Daniel Tardy: License To Sell

Experiences vs. Principles

Posted in Business by elephanthunters on July 14, 2009

I tend to form opinions a lot based on my experiences.  I think we all do this.  When something works  for us we tend to assume that it is valuable and that it should work for others.  When something doesn’t work for us we tend to assume that it doesn’t work for anyone or that it is of little value.

Principles are tested through the process of lot’s of people’s experiences in many settings over a long period of time.  Principles are usually universally true…they don’t change.

Principle says: Exercise is good for everyone.

Experience says: Running is too hard on my knees and riding a bicycle is not practical where I live so swimming is the best form of exercise.  A different experience  may say: I’m allergic to chlorine so I can’t swim, but jumping on a pogo-stick get’s my heart pumping so the best exercise comes from pogo-sticking.  These are fine conclusions individually but problems arise when swimmers and pogo-stickers have to sit on a board together to oversee a community rec center development.  Unless decisions can be made on principle the result will be the induction of a new sport called water-pogo.

Experiences are a unique part of everyone’s story but when the goal is to create unity and inspire team work the focus should be on principles.  Everyone can buy in on principles because they have broad application and are typically true for everyone.  Establish principles first and then let people formulate their experience or opinion in the context of that principle.  This will produce results where each team member involved better understands why the decision was made the way it was, and the more they understand the more they own and support the decision.

Give more than they expect

Posted in Selling by elephanthunters on July 7, 2009

If I tell my wife I’ll be home from work at 5:40 and I don’t show up until 5:50…I let her down.  I set her expectations and then disappointed her in my follow through because of where I set them.

If I tell her I’ll be home at 6:15 and I get home a few minutes early then she’s more excited than if I got home at 5:50 given the previous scenario even though the net result is that I came home later.  Why is this?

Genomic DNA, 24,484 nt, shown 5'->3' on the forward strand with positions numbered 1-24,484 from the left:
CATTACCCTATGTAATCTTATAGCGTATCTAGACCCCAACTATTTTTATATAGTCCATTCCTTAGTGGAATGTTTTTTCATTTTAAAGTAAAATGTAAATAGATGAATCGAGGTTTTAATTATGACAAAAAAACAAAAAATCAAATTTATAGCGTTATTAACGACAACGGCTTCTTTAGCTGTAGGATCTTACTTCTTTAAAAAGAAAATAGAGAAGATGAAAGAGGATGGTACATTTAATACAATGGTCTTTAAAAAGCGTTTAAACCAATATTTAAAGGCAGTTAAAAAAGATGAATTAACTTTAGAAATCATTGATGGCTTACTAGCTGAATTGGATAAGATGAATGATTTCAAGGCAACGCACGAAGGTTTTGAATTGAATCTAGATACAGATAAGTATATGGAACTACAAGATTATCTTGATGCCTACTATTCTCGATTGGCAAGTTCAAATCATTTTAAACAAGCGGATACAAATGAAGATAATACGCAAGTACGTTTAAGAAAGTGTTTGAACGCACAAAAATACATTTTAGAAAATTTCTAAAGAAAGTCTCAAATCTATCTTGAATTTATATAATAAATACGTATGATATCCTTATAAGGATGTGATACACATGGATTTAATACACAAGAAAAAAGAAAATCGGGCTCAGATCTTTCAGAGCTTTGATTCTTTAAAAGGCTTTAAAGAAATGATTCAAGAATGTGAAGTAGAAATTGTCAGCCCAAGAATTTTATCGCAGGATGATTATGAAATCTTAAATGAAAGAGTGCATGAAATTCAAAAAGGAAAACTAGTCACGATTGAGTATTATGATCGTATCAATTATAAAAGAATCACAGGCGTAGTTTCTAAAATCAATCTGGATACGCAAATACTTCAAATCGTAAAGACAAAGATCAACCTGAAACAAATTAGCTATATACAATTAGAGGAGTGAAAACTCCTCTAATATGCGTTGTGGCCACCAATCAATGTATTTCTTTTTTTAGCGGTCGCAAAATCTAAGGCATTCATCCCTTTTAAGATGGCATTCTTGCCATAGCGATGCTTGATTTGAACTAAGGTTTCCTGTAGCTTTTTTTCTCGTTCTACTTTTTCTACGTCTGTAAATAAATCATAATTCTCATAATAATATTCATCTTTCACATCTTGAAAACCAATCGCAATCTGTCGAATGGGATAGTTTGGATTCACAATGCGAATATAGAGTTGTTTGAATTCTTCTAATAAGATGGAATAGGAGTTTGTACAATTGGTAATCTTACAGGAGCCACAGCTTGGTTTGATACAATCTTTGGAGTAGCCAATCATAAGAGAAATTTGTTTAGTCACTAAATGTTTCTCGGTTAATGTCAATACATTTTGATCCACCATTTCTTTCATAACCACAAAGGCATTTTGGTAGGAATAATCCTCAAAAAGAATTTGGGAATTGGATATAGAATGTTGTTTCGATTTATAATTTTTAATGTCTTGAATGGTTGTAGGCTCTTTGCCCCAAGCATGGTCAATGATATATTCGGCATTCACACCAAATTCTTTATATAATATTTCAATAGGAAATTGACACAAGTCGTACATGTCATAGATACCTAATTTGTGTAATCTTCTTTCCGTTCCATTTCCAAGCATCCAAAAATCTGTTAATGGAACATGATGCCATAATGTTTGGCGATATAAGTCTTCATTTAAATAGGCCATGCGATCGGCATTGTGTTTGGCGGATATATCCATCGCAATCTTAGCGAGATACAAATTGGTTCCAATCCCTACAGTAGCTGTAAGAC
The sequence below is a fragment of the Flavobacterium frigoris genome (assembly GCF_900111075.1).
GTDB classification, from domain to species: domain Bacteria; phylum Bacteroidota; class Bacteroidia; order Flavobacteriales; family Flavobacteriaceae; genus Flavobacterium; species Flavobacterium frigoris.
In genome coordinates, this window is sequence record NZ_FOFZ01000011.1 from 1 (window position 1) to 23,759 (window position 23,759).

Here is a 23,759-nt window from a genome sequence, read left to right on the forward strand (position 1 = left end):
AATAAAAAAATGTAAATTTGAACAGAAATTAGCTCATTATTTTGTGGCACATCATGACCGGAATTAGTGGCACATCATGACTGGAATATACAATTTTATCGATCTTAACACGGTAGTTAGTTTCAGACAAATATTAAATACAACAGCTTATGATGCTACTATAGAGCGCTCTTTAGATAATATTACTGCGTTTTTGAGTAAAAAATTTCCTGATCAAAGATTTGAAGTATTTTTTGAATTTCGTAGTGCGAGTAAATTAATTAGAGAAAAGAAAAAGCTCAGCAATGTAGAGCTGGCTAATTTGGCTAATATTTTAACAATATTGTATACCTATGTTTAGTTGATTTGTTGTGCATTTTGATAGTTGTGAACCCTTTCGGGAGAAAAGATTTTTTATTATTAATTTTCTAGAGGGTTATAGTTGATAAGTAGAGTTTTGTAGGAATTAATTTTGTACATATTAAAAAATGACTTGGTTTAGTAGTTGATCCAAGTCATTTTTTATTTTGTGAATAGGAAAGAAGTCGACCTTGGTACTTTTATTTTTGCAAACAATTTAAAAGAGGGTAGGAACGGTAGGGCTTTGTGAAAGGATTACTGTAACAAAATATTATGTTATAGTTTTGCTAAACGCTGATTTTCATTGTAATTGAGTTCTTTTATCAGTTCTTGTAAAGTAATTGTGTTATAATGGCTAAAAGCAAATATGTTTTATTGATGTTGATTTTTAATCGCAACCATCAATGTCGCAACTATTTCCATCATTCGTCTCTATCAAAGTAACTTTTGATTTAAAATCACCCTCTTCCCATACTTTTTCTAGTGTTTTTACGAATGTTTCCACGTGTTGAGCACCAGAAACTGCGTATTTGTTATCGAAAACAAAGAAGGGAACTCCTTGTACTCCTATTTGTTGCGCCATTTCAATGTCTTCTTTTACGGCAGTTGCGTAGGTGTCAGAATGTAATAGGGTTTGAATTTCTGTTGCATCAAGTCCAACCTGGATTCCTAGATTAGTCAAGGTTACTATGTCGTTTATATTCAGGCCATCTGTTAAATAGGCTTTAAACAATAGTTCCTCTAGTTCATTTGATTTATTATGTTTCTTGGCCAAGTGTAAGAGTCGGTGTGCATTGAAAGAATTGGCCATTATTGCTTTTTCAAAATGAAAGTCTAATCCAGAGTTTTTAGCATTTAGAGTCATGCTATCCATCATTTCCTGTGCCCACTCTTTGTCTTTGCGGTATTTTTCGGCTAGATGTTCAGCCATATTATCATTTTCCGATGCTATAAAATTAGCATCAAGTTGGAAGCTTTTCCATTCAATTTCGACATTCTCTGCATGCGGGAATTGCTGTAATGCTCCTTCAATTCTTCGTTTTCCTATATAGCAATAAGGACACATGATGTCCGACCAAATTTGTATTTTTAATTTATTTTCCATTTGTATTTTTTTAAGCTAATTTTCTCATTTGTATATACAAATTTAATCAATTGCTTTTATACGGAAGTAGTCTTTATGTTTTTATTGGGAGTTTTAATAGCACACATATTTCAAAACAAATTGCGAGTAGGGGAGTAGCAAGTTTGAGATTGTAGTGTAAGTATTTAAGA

Expectations.

It’s so easy in sales to pull out all the stops on the front end just to get the deal done.  We actually tend to over promise what we are able to deliver in an effort to impress the prospect enough to buy.  Short term this could work in your favor.  Long term it’s a train wreck.

Get good enough to sell them on 90% of the value.  Once you close the deal unveil the other 10% and they will be a friend for life.  If they weren’t expecting it and you gave it to them – they love you.  If they were expecting it and you didn’t give it to them – they hate you.  It’s that simple.

You will stand out because hardly anyone does this and people are accustomed to getting less than what they paid for…if you give them more they will sing your praises and send you more business.

Always under promise and over deliver.

Always open it up more

Posted in Selling by elephanthunters on June 30, 2009

Too many sales people are guilty of asking closed questions. Closed questions are too easy to answer with a one word response and this kills the dialogue every time.  And it’s extremely awkward to get it flowing again.

Don’t ask ‘Have you had a good day so far?’, instead say ‘Tell me about how your day is going’.  Don’t ask ‘Do you enjoy working for your company?’, instead ask ‘What’s something your company does that you’re proud of?’.  Don’t ask ‘Does this product interest you?’ ask ‘What are some of the benefits you’re seeing in this product for your company?’

Open it up.  Get them talking.  Have a conversation.  If you ask closed questions then you have to talk most of the time and that is one of the worst things a sales person can do.

People buy when you don’t care.

Posted in Selling by elephanthunters on June 24, 2009

The easiest time to make a sell is immediately after you just made one.  This is when armature sales people blow it!  They close a big deal so they’re excited and they blow off the rest of the day in a spirit of celebration.  They miss the easiest harvesting season they will ever have.

Working hard to close a deal is exhausting and there is a rare opportunity that only occurs after a deal has been closed.  It’s the window of the ‘I don’t care’.

The largest obstacle to overcome as a sales person is coming off as unbelievably natural and relaxed.  If you’re nervous, pushy or uncomfortable in the slightest your prospect will smell it and back off.  Why?  Because these mannerisms signal a response in the buyers mind that you are untrustworthy.

The window of the ‘I don’t care’ is a sweet spot for any sales person.  If you close a big deal you’re no longer worried about hitting a quota or breaking through your draw or covering this months bills with your commission.  You don’t care any more…so call the next prospect and let them know you don’t care.  Let them feel it in your tone.  Let them wonder how you can be so relaxed and less than needy for their business.  You can call 10 prospects in a row and not care if they all cuss you out and hang up on you because you just closed a huge deal.

But this won’t happen.  Those 10 calls will result in the highest closing ratios you’ll ever have because you don’t care.  This translates as relaxed confidence and puts your prospect at ease.

When you close a big deal pour it on a little longer before you go celebrate.  What do you have to loose?

For more about this principle I recommend Herb Cohen’s book Negotiate This by caring but not T-H-A-T much.

Tagged with: ,